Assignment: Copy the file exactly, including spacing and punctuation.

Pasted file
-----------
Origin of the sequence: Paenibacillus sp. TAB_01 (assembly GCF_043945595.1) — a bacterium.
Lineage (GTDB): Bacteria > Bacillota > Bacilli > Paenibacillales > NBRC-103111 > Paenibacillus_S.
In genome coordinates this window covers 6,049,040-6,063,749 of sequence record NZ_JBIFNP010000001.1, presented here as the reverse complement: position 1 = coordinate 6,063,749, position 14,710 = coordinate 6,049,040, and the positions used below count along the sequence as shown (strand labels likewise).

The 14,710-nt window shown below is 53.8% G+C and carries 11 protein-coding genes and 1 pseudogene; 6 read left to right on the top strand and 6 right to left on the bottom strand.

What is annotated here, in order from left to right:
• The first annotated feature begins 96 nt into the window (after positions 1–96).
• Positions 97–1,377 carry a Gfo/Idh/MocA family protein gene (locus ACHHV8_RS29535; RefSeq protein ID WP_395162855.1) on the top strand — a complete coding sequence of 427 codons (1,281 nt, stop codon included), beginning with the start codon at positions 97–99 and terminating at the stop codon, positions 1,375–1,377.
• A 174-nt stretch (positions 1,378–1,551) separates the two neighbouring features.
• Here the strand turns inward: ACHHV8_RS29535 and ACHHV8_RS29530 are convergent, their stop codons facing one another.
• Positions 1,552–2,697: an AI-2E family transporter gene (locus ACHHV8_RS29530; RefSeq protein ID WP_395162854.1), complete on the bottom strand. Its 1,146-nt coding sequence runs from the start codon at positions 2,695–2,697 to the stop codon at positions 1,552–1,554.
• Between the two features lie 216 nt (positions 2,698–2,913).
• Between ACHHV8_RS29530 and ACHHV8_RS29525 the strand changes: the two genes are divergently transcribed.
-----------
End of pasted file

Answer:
Origin of the sequence: Paenibacillus sp. TAB_01 (assembly GCF_043945595.1) — a bacterium.
Lineage (GTDB): Bacteria > Bacillota > Bacilli > Paenibacillales > NBRC-103111 > Paenibacillus_S.
In genome coordinates this window covers 6,049,040-6,063,749 of sequence record NZ_JBIFNP010000001.1, presented here as the reverse complement: position 1 = coordinate 6,063,749, position 14,710 = coordinate 6,049,040, and the positions used below count along the sequence as shown (strand labels likewise).

The 14,710-nt window shown below is 53.8% G+C and carries 11 protein-coding genes and 1 pseudogene; 6 read left to right on the top strand and 6 right to left on the bottom strand.

What is annotated here, in order from left to right:
• The first annotated feature begins 96 nt into the window (after positions 1–96).
• Positions 97–1,377 carry a Gfo/Idh/MocA family protein gene (locus ACHHV8_RS29535; RefSeq protein ID WP_395162855.1) on the top strand — a complete coding sequence of 427 codons (1,281 nt, stop codon included), beginning with the start codon at positions 97–99 and terminating at the stop codon, positions 1,375–1,377.
• A 174-nt stretch (positions 1,378–1,551) separates the two neighbouring features.
• Here the strand turns inward: ACHHV8_RS29535 and ACHHV8_RS29530 are convergent, their stop codons facing one another.
• Positions 1,552–2,697: an AI-2E family transporter gene (locus ACHHV8_RS29530; RefSeq protein ID WP_395162854.1), complete on the bottom strand. Its 1,146-nt coding sequence runs from the start codon at positions 2,695–2,697 to the stop codon at positions 1,552–1,554.
• Between the two features lie 216 nt (positions 2,698–2,913).
• Between ACHHV8_RS29530 and ACHHV8_RS29525 the strand changes: the two genes are divergently transcribed.